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Should client register for CIS?

Should client register for CIS?

Hi all,

I have a limited company client who is a registered installer of wood burning stoves. They also carry out any associated building work needed to install and fit the wood burning stoves, which could include widening fireplaces or fitting new hearths.

The company will occassionally subcontract tradesmen, such as plasterers, to help.

I am interested in the community's opinion on whether or not the client needs to register. I have looked at the below legislation and consulted the client. The client has spoken to two competitors who are both not registered and say they don't need to.

http://www.legislation.gov.uk/ukpga/2004/12/section/74

http://www.hmrc.gov.uk/manuals/cismanual/CISR14090.htm

Always had great help and advice from this site so thank you in advance.

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avatar
29th Feb 2016 10:37

If a bathroom fitter

Who pays subbies needs to register for CIS (as mainstream contractor), then I see no difference with your client.

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By cfield
29th Feb 2016 10:54

Yes they do

The CIS scheme covers all construction work carried out in the UK including (but not limited to) site preparation, alterations, dismantling, construction, repairs, decorating and demolition. This includes the work your client does.

If they engage plasterers, they must first decide whether he would be employed by them or self-employed. CIS is not supposed to be a handy alternative to PAYE. To be self-employed, he must be in business on his own account. Or she, I hasten to add (don't want to fall foul of the new Equality Commission guidance!).

If self-employed, he/she must register as a subbie on the CIS help line, and your client must then verify him/her (which they will have to do online after 5th April by the way).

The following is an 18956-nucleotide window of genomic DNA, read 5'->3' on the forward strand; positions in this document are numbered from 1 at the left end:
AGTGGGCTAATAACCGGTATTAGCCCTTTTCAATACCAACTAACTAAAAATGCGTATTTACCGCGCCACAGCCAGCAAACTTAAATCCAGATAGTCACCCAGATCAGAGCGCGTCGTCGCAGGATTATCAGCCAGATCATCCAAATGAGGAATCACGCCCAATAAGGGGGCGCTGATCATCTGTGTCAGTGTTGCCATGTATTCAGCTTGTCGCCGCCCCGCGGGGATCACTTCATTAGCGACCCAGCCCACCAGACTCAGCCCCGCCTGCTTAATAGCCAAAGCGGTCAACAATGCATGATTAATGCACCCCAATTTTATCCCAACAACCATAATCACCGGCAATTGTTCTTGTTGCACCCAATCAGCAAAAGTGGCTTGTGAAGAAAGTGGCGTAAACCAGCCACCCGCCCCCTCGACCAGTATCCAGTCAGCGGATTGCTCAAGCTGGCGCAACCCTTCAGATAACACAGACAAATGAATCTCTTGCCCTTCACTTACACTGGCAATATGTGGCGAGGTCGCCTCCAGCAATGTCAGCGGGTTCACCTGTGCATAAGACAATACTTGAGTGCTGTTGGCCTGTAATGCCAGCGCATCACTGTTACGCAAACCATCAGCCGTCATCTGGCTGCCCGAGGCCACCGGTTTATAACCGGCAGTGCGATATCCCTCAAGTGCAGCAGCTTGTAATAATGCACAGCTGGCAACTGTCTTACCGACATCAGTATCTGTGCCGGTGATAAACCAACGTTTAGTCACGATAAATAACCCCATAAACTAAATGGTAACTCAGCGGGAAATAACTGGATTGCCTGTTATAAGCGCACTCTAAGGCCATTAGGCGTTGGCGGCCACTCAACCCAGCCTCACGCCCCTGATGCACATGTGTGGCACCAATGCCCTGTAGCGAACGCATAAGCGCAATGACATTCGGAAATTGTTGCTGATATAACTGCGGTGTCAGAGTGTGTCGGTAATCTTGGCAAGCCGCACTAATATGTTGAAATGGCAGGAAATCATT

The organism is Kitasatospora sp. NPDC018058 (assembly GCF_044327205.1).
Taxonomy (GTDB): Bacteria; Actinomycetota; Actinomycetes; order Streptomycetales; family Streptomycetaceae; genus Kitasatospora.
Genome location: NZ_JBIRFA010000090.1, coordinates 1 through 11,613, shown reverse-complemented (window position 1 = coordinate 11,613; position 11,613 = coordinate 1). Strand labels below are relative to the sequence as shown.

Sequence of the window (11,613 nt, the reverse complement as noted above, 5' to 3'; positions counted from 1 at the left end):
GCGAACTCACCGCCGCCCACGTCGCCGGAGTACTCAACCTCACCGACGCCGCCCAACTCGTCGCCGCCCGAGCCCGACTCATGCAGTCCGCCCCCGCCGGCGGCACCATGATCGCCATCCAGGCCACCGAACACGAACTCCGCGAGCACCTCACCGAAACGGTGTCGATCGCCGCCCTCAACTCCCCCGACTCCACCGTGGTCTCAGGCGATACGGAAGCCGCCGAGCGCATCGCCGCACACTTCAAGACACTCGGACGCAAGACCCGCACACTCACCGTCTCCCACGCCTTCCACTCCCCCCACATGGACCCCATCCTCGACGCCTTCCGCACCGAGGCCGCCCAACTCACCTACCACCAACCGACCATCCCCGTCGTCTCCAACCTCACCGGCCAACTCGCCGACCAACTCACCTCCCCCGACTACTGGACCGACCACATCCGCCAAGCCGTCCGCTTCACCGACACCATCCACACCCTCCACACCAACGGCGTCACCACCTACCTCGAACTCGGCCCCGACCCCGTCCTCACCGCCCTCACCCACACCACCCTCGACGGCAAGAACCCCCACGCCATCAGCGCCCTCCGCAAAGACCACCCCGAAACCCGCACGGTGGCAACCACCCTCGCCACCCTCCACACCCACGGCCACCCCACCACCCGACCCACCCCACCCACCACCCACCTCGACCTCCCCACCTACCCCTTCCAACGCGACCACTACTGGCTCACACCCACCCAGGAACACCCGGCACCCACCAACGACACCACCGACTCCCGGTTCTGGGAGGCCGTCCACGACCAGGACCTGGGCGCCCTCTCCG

If your client does work for other building firms (as opposed to with householders or businesses directly) they must also register as a subbie, even though they are a limited company.

 

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29th Feb 2016 10:56

Yes - I think the competitors are incorrect.

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29th Feb 2016 11:27

For who?

Are they installing for the general public, which I would expect to be the norm, or a contractor? They are apparently adapting existing properties not new builds.

For CIS to apply, first you need a contractor or deemed contractor, using a sub-contractor, working in construction.

Having recently had a wood burning stove fitted by a similar company I certainly didn't operate CIS, alterations to the fireplaces are not the norm as mostly you pick a fire to fit the existing aperture etc so I doubt there is enough work of this nature to turn them into deemed contractors.

 I would want more information but in general don't think they are contractors or that the level of construction work would urn them into deemed contractors so CIS would not apply

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29th Feb 2016 11:33

Misunderstanding

Marion Hayes wrote:
Having recently had a wood burning stove fitted by a similar company I certainly didn't operate CIS, alterations to the fireplaces are not the norm as mostly you pick a fire to fit the existing aperture etc so I doubt there is enough work of this nature to turn them into deemed contractors.
You as the householder did not operate CIS. As you say, there is probably not enough work involved to have made you a deemed contractor.

But we are not talking about the end customer (you in this example) but the company fitting the stove. Assuming they used subcontract labour to do work on your property, they would have been an actual contractor. I assume you don't know whether they operated CIS or not, but I agree with previous respondents that they should have.

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avatar
29th Feb 2016 11:40

Construction

It always strikes me as unfair/illogical that a business in this position is supposed to know that they should register under the Construction Industry Scheme when all the guidance from HMRC specifically points towards the Construction Industry which they could reasonably believe did not apply to them.

I would agree that the business in this case is supposed to register however you may find the competitors do not engage the tradesmen directly - a common enough strategy for CIS & VAT.   

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29th Feb 2016 11:42

In practice, HMRC don't seem to make much of a fuss about small scale CIS in grey area situations.

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By jimeth
02nd Mar 2016 11:00

Definitely
They definitely need to register. There is no de minimis for construction businesses - even if they rarely subcontract any work. Only alternative is to get the client to pay the subcontractors directly.

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